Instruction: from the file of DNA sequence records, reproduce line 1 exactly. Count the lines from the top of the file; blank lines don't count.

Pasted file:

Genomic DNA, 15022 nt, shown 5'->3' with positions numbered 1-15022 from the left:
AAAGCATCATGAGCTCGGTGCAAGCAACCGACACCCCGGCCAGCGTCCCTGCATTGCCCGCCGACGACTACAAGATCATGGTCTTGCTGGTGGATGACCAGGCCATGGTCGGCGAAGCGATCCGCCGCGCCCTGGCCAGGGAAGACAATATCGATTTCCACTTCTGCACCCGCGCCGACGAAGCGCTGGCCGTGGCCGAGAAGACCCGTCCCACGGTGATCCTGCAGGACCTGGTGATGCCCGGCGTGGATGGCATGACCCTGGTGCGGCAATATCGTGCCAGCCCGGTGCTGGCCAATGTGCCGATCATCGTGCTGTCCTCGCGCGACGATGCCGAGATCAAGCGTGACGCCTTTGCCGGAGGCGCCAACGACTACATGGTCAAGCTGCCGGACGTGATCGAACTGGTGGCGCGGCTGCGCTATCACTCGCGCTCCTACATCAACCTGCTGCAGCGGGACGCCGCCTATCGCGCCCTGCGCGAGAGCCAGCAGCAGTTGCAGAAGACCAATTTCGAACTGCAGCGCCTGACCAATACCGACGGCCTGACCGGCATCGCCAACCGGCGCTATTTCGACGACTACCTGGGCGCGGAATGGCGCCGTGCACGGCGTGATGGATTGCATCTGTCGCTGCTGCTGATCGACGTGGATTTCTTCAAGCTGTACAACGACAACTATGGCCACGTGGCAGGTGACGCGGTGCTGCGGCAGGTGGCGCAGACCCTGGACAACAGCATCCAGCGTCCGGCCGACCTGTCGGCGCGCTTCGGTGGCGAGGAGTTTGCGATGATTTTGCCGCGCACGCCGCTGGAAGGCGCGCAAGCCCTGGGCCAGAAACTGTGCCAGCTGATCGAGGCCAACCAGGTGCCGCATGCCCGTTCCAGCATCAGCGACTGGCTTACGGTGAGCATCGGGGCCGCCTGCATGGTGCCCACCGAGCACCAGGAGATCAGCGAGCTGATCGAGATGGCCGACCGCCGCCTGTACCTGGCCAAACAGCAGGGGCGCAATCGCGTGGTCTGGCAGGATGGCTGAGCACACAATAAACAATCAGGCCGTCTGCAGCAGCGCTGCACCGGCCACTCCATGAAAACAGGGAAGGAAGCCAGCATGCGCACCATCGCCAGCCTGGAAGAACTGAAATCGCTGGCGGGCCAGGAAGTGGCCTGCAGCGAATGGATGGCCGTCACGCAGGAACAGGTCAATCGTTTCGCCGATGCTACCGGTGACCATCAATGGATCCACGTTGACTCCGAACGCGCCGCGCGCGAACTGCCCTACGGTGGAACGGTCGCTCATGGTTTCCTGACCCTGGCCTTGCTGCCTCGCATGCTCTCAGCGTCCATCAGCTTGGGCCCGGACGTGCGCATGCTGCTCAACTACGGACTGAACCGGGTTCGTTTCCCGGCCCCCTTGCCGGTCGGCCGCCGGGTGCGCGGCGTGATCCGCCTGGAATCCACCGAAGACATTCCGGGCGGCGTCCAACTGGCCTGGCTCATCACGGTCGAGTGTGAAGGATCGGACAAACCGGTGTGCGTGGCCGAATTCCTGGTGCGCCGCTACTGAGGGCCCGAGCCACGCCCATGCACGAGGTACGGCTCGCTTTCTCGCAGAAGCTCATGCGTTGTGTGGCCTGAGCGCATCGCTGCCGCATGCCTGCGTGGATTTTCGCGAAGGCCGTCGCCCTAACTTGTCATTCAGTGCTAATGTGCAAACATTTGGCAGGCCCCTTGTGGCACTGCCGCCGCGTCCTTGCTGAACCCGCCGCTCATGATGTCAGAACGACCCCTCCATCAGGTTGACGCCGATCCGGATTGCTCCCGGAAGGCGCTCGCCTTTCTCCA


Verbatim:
Genomic DNA, 15022 nt, shown 5'->3' with positions numbered 1-15022 from the left: